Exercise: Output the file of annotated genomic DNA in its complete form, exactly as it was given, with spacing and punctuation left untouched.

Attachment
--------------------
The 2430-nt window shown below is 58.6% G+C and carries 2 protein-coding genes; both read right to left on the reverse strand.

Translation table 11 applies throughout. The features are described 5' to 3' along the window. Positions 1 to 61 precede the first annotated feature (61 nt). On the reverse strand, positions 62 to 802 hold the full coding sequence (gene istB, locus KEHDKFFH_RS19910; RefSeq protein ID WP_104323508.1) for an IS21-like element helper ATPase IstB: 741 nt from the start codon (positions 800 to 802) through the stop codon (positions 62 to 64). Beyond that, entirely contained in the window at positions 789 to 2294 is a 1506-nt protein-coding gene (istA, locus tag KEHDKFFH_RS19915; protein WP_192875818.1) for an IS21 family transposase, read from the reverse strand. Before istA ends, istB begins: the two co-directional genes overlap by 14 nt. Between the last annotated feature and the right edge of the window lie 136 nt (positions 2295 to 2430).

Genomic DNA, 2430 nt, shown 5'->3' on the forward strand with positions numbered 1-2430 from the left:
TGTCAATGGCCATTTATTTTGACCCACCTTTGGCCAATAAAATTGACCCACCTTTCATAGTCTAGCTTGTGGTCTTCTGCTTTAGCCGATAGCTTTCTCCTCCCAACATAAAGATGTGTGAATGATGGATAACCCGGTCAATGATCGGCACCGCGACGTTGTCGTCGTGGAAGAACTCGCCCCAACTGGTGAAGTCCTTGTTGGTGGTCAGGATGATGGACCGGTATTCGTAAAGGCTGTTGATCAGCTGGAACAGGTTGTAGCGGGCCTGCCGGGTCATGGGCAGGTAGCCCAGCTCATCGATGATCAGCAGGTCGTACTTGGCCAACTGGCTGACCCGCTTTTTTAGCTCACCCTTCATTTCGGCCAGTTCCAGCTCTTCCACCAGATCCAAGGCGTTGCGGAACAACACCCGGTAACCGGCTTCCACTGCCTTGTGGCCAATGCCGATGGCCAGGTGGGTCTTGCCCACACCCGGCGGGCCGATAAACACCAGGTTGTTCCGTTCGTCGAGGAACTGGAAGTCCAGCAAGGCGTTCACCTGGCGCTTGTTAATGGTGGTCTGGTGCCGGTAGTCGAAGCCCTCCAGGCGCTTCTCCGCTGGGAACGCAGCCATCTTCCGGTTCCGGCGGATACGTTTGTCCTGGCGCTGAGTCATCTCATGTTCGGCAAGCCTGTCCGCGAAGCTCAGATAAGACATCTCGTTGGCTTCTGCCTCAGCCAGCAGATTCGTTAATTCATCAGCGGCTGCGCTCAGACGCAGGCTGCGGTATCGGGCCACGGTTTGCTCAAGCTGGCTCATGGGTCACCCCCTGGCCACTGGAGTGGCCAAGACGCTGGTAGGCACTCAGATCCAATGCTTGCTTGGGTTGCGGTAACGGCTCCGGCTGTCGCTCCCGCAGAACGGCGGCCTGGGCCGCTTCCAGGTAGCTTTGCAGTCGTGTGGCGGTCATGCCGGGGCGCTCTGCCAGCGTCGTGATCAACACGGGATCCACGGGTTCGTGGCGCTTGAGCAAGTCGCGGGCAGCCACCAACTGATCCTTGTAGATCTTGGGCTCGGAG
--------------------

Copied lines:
The 2430-nt window shown below is 58.6% G+C and carries 2 protein-coding genes; both read right to left on the reverse strand.

Translation table 11 applies throughout. The features are described 5' to 3' along the window. Positions 1 to 61 precede the first annotated feature (61 nt). On the reverse strand, positions 62 to 802 hold the full coding sequence (gene istB, locus KEHDKFFH_RS19910; RefSeq protein ID WP_104323508.1) for an IS21-like element helper ATPase IstB: 741 nt from the start codon (positions 800 to 802) through the stop codon (positions 62 to 64). Beyond that, entirely contained in the window at positions 789 to 2294 is a 1506-nt protein-coding gene (istA, locus tag KEHDKFFH_RS19915; protein WP_192875818.1) for an IS21 family transposase, read from the reverse strand. Before istA ends, istB begins: the two co-directional genes overlap by 14 nt. Between the last annotated feature and the right edge of the window lie 136 nt (positions 2295 to 2430).

Genomic DNA, 2430 nt, shown 5'->3' on the forward strand with positions numbered 1-2430 from the left:
TGTCAATGGCCATTTATTTTGACCCACCTTTGGCCAATAAAATTGACCCACCTTTCATAGTCTAGCTTGTGGTCTTCTGCTTTAGCCGATAGCTTTCTCCTCCCAACATAAAGATGTGTGAATGATGGATAACCCGGTCAATGATCGGCACCGCGACGTTGTCGTCGTGGAAGAACTCGCCCCAACTGGTGAAGTCCTTGTTGGTGGTCAGGATGATGGACCGGTATTCGTAAAGGCTGTTGATCAGCTGGAACAGGTTGTAGCGGGCCTGCCGGGTCATGGGCAGGTAGCCCAGCTCATCGATGATCAGCAGGTCGTACTTGGCCAACTGGCTGACCCGCTTTTTTAGCTCACCCTTCATTTCGGCCAGTTCCAGCTCTTCCACCAGATCCAAGGCGTTGCGGAACAACACCCGGTAACCGGCTTCCACTGCCTTGTGGCCAATGCCGATGGCCAGGTGGGTCTTGCCCACACCCGGCGGGCCGATAAACACCAGGTTGTTCCGTTCGTCGAGGAACTGGAAGTCCAGCAAGGCGTTCACCTGGCGCTTGTTAATGGTGGTCTGGTGCCGGTAGTCGAAGCCCTCCAGGCGCTTCTCCGCTGGGAACGCAGCCATCTTCCGGTTCCGGCGGATACGTTTGTCCTGGCGCTGAGTCATCTCATGTTCGGCAAGCCTGTCCGCGAAGCTCAGATAAGACATCTCGTTGGCTTCTGCCTCAGCCAGCAGATTCGTTAATTCATCAGCGGCTGCGCTCAGACGCAGGCTGCGGTATCGGGCCACGGTTTGCTCAAGCTGGCTCATGGGTCACCCCCTGGCCACTGGAGTGGCCAAGACGCTGGTAGGCACTCAGATCCAATGCTTGCTTGGGTTGCGGTAACGGCTCCGGCTGTCGCTCCCGCAGAACGGCGGCCTGGGCCGCTTCCAGGTAGCTTTGCAGTCGTGTGGCGGTCATGCCGGGGCGCTCTGCCAGCGTCGTGATCAACACGGGATCCACGGGTTCGTGGCGCTTGAGCAAGTCGCGGGCAGCCACCAACTGATCCTTGTAGATCTTGGGCTCGGAG